Years later, the gestures paid off. In 1971, those nations helped Beijing secure China’s seat on the United Nations Security Council, which until then had been occupied by the government of the Republic of China, which fled to the island of Taiwan in 1949.
“By funding these structures, China is ‘planting the flag’. They are symbols of China’s largesse, and of its status and capabilities,” said John Calabrese, head of the Middle East-Asia Project at American University in Washington.
“They are investments presumably aimed at building goodwill and influence,” Calabrese said.
But despite a long list of such grand projects, Calabrese said he doubted they would lead to ever higher amounts of new lending.
“I could imagine China continuing to assist recipient countries to build schools, clinics, and perhaps low-cost housing, and to address recipients’ indebtedness through debt restructuring,” he said.
Research by Paul Nantulya, from the Africa Centre for Strategic Studies at Washington’s National Defence University, called the gifts “portrait diplomacy”, a staple of China’s modern statecraft.
Between 2000, when the Forum for China Africa Cooperation (FOCAC) was launched, and 2018, when it held its seventh summit, China built or renovated 186 government buildings in at least 40 African countries.
They included at least 24 presidential or ministerial residences, 26 parliaments, at least 32 military and police installations and academies, and at least 19 ministries of foreign affairs.
“China is playing the long game. Its presence is felt each time an African walks into any of those buildings. China is creating a portrait of itself as an enduring partner that remains present and stands in solidarity with African governments,” Nantulya said in February.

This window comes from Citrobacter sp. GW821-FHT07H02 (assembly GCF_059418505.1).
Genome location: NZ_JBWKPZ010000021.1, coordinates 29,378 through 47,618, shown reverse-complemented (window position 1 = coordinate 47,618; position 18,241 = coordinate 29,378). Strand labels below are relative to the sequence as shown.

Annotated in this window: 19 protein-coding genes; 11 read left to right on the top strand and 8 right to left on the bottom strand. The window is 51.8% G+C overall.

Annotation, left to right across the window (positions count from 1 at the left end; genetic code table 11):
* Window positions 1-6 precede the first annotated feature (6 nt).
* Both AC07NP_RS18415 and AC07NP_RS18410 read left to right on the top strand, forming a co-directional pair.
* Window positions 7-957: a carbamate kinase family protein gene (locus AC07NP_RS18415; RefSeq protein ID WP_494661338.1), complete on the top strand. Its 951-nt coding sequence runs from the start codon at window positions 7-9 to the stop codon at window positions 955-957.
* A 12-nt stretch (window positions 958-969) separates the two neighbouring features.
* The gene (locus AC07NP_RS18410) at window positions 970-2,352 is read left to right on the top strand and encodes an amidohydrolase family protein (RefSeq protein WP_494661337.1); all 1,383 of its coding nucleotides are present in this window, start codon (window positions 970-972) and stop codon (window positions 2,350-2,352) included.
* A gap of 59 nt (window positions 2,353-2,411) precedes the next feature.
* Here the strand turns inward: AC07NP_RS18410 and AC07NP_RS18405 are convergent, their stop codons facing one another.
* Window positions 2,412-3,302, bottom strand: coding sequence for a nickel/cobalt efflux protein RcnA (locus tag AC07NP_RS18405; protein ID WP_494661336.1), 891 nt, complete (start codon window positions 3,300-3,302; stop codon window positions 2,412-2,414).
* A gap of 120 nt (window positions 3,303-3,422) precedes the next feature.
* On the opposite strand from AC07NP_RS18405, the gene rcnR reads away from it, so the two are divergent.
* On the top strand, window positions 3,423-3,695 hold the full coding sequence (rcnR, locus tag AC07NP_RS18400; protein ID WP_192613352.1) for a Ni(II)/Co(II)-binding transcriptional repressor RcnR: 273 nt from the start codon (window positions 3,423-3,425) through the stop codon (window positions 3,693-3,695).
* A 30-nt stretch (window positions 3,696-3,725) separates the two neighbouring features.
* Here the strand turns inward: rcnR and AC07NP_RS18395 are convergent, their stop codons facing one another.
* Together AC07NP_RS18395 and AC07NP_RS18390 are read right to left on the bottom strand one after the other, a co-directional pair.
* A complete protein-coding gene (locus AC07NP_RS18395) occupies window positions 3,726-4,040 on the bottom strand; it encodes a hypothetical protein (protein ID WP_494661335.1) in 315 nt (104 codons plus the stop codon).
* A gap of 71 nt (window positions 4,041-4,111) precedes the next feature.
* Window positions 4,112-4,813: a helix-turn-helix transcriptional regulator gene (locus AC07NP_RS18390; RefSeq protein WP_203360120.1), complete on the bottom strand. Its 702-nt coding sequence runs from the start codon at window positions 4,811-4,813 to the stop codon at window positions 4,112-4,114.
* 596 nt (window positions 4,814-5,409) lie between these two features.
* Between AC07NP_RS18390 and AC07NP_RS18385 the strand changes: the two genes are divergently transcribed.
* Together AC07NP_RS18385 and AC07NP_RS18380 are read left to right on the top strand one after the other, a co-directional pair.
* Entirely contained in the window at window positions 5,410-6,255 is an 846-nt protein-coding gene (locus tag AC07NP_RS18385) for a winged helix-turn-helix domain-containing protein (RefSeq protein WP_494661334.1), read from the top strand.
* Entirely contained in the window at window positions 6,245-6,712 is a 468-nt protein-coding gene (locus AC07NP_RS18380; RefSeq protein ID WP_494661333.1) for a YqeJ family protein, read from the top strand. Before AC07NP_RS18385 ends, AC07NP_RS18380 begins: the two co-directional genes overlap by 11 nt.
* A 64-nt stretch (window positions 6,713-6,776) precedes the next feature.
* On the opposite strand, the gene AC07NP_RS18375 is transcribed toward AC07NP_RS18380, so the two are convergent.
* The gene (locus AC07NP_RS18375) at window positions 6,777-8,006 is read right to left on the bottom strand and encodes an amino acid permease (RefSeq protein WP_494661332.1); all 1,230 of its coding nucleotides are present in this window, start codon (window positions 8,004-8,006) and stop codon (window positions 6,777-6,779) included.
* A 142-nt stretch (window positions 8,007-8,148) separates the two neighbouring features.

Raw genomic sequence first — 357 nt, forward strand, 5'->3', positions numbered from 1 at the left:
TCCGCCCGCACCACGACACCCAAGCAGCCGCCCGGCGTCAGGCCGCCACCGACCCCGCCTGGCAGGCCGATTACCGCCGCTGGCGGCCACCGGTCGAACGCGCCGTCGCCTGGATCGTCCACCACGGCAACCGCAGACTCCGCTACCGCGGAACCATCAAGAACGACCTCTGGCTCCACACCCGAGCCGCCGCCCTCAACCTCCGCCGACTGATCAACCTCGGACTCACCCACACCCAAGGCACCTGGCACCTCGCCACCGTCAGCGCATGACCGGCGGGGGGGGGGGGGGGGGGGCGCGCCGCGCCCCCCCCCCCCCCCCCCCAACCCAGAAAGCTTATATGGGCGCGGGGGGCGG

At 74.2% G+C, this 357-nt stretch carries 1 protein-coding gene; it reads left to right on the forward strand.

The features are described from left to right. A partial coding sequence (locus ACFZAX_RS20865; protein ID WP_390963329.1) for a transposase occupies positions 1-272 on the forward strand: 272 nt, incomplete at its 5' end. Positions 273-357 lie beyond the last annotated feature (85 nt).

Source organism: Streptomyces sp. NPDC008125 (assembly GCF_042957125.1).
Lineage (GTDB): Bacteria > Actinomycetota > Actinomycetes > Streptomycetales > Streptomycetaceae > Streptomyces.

He said the projects came with “software”, citing a case in Zimbabwe where Chinese military educators helped develop the curricula at the Zimbabwe Defence University, which was built by Chinese firms.
Similarly, the Chinese-built Namibia Command and Staff College and Tanzania National Defence University provide venues to deepen exchanges between the People’s Liberation Army and those militaries on the ground. In Tanzania, renovations to the foreign ministry were tied to grants to train and build the capacity of Tanzania’s diplomats.
“We might expect to see the same in Ghana and Kenya, where Chinese firms are constructing a foreign affairs annex and full ministry building respectively, and Tunisia, where they are constructing the new foreign affairs training academy,” Nantulya said.
But the “gifts” have not gone without controversy. In 2018, Beijing was accused of bugging the African Union headquarters. French newspaper Le Monde, citing anonymous AU sources, said that for five years, data had been transferred nightly from computers in the building to Chinese servers, and hidden microphones had also been found. Beijing rejected the accusations as “preposterous” and baseless.
“It would not surprise me if building projects such as the AU headquarters were ‘specially equipped’ with eavesdropping devices. That would guarantee a ‘seat at the table’ for China. But I have no way of corroborating these theories and rumours,” Calabrese said.
Kenyan journalist Jevans Nyabiage is South China Morning Post’s first Africa correspondent. Based in Nairobi, Jevans keeps an eye on China-Africa relations and also Chinese investments, ranging from infrastructure to energy and metal, on the continent.
Source: South China Morning Post